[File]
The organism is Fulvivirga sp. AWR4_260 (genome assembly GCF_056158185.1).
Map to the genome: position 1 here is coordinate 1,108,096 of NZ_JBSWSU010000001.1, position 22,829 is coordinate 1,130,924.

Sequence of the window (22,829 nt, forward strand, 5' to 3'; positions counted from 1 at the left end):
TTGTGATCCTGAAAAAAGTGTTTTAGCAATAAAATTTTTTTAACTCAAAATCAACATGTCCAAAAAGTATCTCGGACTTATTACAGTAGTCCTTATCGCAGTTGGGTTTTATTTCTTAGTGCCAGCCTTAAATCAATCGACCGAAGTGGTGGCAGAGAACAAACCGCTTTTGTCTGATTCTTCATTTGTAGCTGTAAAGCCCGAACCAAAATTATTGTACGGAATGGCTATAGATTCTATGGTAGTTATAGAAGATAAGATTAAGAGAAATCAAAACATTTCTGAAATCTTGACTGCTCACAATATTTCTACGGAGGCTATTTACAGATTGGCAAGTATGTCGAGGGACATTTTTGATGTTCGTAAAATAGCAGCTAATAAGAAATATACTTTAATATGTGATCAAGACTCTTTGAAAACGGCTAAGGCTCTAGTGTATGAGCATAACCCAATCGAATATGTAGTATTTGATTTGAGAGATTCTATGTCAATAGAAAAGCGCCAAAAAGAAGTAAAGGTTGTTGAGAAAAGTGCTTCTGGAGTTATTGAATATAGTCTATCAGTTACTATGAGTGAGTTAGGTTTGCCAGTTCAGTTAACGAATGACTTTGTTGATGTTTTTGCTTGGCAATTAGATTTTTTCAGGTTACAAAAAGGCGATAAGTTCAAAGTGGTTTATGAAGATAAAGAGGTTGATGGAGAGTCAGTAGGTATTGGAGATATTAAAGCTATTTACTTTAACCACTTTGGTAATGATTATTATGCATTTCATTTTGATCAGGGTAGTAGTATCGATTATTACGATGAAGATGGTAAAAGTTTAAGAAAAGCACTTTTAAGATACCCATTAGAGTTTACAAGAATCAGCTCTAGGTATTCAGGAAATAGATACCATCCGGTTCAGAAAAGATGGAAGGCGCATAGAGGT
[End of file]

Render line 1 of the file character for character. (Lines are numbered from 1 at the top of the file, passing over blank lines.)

The organism is Fulvivirga sp. AWR4_260 (genome assembly GCF_056158185.1).